The two man who knocked on my door told me they had come to take away the broken washing machine (which we had recently replaced). They were not wearing a uniform with the brand or the logo of the appliance store they worked for. They were not even wearing badges or tags. They just produced a palm computer and asked me to sign, before grabbing the broken piece of appliance, seemingly without effort, and climbing down the staircase.

They could have been anyone.

I was somewhat surprised. I’m used to seeing both employees and contractors in uniform. It may be a distorted, culturally conditioned idea, but I think uniforms show a certain level of work ethics. And in fact, the way people look is so crucial to our first impression of them that uniforms are the disguise criminals choose (and abuse) when committing a crime.

Let’s step back to work ethics. In translation, that usually means to abide to a set of standards which differ according to professionals and, often, sectors and even countries. When I think about work ethics in translation, I think of authenticity. Authenticity is what makes something real. Even better: what makes it believable (the uniform!). It could be defined as a set of aspects which give a text a certain ‘flavour’, making it sound as natural as if it were written in Italian in the first place. If you believe what you read in a text that required a translation, it’s because the translation sounds authentic. Authenticity wraps itself around the subject you’re translating so evenly and so tight, that it completely hides the original form of what you’re dealing with, like a thick blanket of snow covering a hill.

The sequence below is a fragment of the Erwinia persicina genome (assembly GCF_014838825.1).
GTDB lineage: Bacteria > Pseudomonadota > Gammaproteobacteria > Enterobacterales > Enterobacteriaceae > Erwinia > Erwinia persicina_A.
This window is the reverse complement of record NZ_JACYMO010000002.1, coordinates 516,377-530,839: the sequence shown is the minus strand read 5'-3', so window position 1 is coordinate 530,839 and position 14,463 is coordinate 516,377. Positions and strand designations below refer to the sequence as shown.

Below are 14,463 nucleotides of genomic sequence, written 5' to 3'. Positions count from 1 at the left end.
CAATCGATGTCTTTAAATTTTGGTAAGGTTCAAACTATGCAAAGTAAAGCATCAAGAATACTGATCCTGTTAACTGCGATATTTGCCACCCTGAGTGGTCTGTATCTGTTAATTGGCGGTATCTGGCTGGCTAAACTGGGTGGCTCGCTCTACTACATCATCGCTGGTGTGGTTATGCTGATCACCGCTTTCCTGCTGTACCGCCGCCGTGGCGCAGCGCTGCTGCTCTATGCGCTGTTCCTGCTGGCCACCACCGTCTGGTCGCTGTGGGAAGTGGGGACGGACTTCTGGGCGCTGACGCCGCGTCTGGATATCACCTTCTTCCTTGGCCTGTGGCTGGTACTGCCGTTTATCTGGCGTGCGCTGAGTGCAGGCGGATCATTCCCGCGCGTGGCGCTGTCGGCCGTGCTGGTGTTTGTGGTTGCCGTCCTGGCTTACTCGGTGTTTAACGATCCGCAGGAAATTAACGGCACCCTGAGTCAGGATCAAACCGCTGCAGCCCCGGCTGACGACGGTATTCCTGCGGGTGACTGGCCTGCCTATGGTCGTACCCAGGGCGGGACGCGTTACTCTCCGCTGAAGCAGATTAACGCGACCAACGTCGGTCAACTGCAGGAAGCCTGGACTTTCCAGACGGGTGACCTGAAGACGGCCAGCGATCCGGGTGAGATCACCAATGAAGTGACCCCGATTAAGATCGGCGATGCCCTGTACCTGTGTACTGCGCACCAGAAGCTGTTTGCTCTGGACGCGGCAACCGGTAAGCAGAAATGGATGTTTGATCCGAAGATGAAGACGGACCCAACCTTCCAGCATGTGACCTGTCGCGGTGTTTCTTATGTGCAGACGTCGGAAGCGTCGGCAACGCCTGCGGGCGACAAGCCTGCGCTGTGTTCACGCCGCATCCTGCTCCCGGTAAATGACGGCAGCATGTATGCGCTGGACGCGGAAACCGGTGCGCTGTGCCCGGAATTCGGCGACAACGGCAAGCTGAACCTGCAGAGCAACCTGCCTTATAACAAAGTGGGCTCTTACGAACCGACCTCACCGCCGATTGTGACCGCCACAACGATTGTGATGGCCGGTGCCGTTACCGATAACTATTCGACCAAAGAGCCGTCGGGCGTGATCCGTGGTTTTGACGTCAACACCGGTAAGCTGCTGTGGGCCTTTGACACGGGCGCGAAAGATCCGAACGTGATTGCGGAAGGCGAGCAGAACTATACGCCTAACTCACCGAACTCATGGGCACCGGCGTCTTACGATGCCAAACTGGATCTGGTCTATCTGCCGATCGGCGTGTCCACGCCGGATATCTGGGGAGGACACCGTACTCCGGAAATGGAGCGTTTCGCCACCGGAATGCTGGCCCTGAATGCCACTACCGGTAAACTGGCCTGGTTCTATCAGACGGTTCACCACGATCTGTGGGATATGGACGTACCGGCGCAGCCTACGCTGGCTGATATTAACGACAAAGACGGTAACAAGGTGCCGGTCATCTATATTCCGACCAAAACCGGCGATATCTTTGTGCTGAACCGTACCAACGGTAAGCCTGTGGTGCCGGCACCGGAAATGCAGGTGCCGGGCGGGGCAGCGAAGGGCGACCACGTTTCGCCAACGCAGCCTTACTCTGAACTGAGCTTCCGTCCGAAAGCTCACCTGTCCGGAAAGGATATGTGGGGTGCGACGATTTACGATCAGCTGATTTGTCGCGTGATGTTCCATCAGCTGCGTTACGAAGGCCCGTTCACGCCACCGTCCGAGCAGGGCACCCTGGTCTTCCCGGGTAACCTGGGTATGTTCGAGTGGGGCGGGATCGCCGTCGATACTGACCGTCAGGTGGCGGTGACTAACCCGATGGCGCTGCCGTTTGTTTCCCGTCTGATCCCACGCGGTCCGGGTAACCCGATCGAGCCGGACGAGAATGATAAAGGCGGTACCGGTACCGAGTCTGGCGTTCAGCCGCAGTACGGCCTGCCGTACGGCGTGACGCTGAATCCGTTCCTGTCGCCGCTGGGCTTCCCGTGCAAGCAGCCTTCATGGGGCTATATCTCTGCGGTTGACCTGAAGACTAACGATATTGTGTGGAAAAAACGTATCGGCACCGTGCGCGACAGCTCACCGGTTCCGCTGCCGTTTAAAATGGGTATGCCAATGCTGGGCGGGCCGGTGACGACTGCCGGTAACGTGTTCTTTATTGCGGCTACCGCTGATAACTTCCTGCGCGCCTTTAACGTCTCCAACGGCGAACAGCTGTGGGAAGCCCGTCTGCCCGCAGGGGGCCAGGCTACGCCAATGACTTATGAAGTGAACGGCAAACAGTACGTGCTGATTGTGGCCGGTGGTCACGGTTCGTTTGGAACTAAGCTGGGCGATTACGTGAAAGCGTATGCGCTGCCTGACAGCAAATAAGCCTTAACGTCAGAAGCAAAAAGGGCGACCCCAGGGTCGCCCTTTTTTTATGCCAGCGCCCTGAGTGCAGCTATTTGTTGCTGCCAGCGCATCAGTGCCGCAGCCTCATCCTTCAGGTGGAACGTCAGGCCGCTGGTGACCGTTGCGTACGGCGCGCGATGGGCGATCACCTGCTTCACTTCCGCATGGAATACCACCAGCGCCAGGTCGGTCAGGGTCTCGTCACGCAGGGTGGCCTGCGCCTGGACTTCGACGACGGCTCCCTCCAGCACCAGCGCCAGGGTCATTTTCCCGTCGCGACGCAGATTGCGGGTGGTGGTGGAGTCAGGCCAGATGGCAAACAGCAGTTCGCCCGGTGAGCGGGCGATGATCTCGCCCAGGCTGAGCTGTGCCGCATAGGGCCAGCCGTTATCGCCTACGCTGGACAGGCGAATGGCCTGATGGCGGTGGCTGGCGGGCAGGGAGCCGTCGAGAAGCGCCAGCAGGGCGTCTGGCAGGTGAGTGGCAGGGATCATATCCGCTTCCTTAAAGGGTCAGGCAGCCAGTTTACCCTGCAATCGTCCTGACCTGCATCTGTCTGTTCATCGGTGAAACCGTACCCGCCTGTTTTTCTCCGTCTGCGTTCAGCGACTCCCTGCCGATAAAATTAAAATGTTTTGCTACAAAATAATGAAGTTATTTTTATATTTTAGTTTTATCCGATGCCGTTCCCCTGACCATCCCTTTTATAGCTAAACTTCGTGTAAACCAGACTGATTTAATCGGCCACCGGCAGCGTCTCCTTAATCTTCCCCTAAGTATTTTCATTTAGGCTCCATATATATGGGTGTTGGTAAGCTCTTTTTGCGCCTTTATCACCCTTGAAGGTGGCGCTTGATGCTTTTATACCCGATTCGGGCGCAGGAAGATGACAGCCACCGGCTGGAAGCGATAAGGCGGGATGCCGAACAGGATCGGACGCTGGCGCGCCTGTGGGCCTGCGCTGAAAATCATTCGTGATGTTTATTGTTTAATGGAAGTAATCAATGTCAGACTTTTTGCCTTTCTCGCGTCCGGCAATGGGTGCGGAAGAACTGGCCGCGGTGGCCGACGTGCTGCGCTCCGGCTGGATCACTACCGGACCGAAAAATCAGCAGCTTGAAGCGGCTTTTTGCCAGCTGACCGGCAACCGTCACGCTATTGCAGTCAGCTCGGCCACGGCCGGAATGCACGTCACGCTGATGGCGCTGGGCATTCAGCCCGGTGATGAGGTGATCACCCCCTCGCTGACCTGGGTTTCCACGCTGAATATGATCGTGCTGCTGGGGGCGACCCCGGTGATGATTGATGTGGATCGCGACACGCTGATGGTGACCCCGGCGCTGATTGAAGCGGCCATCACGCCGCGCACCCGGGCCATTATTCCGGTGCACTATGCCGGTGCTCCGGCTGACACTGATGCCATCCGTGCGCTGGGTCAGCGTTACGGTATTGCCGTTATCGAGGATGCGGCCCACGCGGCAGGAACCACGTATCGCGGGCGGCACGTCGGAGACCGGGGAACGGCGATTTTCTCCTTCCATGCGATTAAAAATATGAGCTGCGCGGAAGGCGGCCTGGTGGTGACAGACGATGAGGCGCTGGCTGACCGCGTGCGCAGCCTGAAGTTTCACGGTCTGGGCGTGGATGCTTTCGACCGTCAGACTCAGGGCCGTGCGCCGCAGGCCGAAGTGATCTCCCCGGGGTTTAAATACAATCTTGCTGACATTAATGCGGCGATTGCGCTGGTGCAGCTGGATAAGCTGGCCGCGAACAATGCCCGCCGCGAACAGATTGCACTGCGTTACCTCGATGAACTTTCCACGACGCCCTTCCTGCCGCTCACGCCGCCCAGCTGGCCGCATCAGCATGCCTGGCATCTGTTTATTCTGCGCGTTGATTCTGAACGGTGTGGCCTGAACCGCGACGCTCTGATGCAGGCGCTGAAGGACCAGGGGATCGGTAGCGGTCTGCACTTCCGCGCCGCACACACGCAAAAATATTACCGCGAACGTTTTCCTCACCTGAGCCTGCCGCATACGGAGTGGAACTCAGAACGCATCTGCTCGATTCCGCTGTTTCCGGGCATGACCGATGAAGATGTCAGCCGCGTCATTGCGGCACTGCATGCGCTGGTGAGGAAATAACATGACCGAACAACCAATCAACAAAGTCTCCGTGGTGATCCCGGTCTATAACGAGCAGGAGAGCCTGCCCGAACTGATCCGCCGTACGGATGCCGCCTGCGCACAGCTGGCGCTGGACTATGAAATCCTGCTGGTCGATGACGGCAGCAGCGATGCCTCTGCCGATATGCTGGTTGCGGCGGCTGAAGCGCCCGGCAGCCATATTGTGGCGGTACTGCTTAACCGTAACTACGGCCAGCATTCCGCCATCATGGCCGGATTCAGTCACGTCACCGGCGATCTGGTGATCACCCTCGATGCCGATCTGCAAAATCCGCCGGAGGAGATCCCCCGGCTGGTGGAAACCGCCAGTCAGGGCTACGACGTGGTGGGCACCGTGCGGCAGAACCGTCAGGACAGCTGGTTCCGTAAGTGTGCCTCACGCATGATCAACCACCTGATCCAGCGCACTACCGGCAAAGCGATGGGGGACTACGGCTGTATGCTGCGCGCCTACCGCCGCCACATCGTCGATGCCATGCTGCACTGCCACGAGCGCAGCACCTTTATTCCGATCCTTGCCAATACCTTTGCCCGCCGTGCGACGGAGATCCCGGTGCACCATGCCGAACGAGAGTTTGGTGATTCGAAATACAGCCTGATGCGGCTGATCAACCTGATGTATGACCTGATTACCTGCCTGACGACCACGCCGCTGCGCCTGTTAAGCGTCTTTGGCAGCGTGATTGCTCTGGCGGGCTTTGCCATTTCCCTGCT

These days though, it is very hard to spot authenticity. In my work as an editor and reviewer, I see it struggling, like a trapped animal, between the lines. I see it bent backwards, broken in two and left for dead on the ground.

Italian authenticity gets hit, bent, rounded, squared – all in order to fit into the impassable standards of another language – like you would hit and round and bend a fluffy, voluminous, supersize duvet to make it fit in a small cardboard box. You may even succeed – after long struggles, clenched fists and a little help from all of Buddha’s patience – but that would not last: 3 or 5 minutes after you’ve firmly taped that box closed, the thing just starts bumping out and pushing against the cardboard flaps until the box slams open again.

Again and again, Italian gets cut, shortened, diluted, distorted and reinvented to forcefully fit into English language standards. Grammar and syntax rules are bent, words are either borrowed or coined from scratch, punctuation is either disregarded or copy-pasted.

The result is something that sounds familiar (I recognise the words) but lacks authenticity (it does not SOUND right). The text reads in a way that I would never naturally speak or write.

Why do we expect the translation of a novel or a poem to sound ‘authentic’ in the receiving language, but we have no such expectation when it comes to the translation of a scientific paper, or of a cloud service website? Is the English language really this immense, overpowering, all-pervasive, influential bully that nobody can defeat and to which Italian should just bow in a mix of reverence and terror, or is it simply that the translation world has become lazy, short-sighted, dull and has therefore lost every ounce of capacity for the creative process that translation always was?

No one would probably expect a scientific text to sound poetic (although we could make it rhyme, maybe just for fun), but why should we take the beauty out of a language sounds and nuances just because the content of the text we’re translating is scientific in nature?

As native language writers first and as translators second, we can – and we SHOULD – do better. And this is where my work comes into play. I know authenticity is not lost. I pledge to find it, save it and help it thrive again so that Italian (well, translated Italian) can start to sound truly and authentically Italian.